The poor Sega Saturn. He definitely hasn’t had much love around here has he? That’s definitely not to say he’s a bad little machine though…so lets change things up by looking at a couple of Sega Saturn titles that didn’t make it out of Japan: Galaxy Force II and Gale Racer.
On the surface, there are two very obvious similarities here. Both were originally 32-bit arcade titles and both relied on scaled two dimensional graphics rather than fancy-schmancy three-dimensional polygons. However (genre aside) there’s an important difference when it comes to the home ports: While Gale Racer was Saturn launch title, Galaxy Force only appeared at the end of the console’s life. Neither title appeared in the west. What gives?
As both the earliest of the two arcade machines and latest of the two ports, it perhaps isn’t overly surprising that Galaxy Force never made it out of Japan. After all, the console was already dead in Europe (and largely moribund in the US) by the time that the title was released. In fact, while Japan got an entire ‘Ages’ retro line the only product we saw over here was a single Yu Suzuki-themed affair. Sob.
This is a real shame, as Galaxy Force II is definitely one of my favourite arcade games of all time. Eagerly borrowing thematically from the likes of Star Wars and making good use of the kind of weird techno-biological environments found in Space Harrier, the game sees the player cast as a lone star fighter who has to blast his way past hoards of enemies in a bid to infiltrate and destroy enemy bases in 6 exotic intergalactic locations.
That may not sound terribly exciting on paper, but stick in a 50p and you’ll find that Galaxy Force is one of the most brilliantly designed rail shooters of the 80s. Though the graphics are completely two dimensional, the visual effects the development team were able to coax out of them are absolutely stunning. From flying through the opening stage’s fake death star through to navigating the alien ridges and canyons found in later stages, the whole thing feels like one massive themed sci-fi roller coaster ride.
In fact, the design team seemed to have thought so too: Uncharacteristically for an 80s arcade game, Galaxy Force not only lets you pick the level you start on, but it even lets you play on if you’re doing badly: Rather than deploy the usual 1-hit-kills mechanic, the ship in Galaxy force is powered by an every-decreasing energy value. This energy is depleted more quickly as you take damage, and can only be restored by successfully completing a level. This means that, though you may have reached a point where completing a stage is no longer possible, you can still see a little bit more regardless. It’s almost as if the design team are over your shoulder yelling ‘Don’t die yet! Just look what we did up here!’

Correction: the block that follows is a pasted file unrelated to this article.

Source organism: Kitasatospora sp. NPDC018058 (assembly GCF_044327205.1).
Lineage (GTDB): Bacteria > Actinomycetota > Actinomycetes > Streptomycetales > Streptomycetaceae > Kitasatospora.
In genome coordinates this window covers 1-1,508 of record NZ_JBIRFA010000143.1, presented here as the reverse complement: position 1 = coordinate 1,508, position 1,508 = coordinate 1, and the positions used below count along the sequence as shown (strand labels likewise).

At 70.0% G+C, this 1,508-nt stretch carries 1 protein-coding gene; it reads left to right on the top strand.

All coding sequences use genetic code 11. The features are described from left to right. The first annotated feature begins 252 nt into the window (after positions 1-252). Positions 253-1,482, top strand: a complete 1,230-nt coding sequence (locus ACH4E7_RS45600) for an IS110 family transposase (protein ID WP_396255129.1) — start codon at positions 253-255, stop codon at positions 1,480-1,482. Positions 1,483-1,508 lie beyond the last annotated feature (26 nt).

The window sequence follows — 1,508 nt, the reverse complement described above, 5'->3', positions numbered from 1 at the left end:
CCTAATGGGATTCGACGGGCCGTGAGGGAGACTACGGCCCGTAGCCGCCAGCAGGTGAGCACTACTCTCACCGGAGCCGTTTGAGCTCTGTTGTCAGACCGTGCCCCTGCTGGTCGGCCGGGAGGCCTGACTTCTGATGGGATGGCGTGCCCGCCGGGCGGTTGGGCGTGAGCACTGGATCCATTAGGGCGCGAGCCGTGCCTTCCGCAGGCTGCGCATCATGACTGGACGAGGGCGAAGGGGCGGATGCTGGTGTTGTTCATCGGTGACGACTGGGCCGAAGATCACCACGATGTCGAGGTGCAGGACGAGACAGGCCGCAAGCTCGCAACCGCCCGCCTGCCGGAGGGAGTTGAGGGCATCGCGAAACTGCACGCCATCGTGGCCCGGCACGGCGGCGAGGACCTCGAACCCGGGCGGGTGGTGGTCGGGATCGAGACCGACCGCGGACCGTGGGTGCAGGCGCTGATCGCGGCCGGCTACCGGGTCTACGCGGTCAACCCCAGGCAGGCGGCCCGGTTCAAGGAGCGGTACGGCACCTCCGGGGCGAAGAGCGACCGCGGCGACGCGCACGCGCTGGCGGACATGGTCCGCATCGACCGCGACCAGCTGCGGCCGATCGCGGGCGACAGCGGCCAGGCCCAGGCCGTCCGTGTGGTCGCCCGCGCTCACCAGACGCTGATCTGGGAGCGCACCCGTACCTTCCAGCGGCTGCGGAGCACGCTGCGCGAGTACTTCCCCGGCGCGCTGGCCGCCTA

Oh, on top of that, it sounds absolutely fantastic too. Creating tracks that can only really be described as FM-Powered space Jazz, Katsuhiro Hayashi and Koichi Namiki managed to mesh the melodic with the futuristic and alien, and in doing so created what is probably the most memorable Sega arcade soundtrack since Outrun (in fact I thought the soundtrack was so good I actually covered it myself here.)
Sadly, however, Galaxy Force was a title that was destined to never really to have a proper home conversion in the west. In the year of its release it was ported to pretty much every format under the sun (from the Amiga to the Zx Spectrum,) but none of the 8 and 16 bit machines really had enough grunt to do it justice. By the time home hardware had caught up, Galaxy Force itself had actually been over taken and the focus shifted onto fancy 3d games.
This is a shame, as the Saturn port is really quite good (some minor slow-down aside.) The original game has been left largely unmolested (aside from the addition of a replay function which allows you to both watch and jump back in to your last game,) and is all the better for it. If you have a Saturn capable of playing import games, there is no reason not to add this to your collection. Had the Saturn had a longer life span and a line of budget software, I imagine we would definitely have seen this in the west. Which is more than can be said for our next title…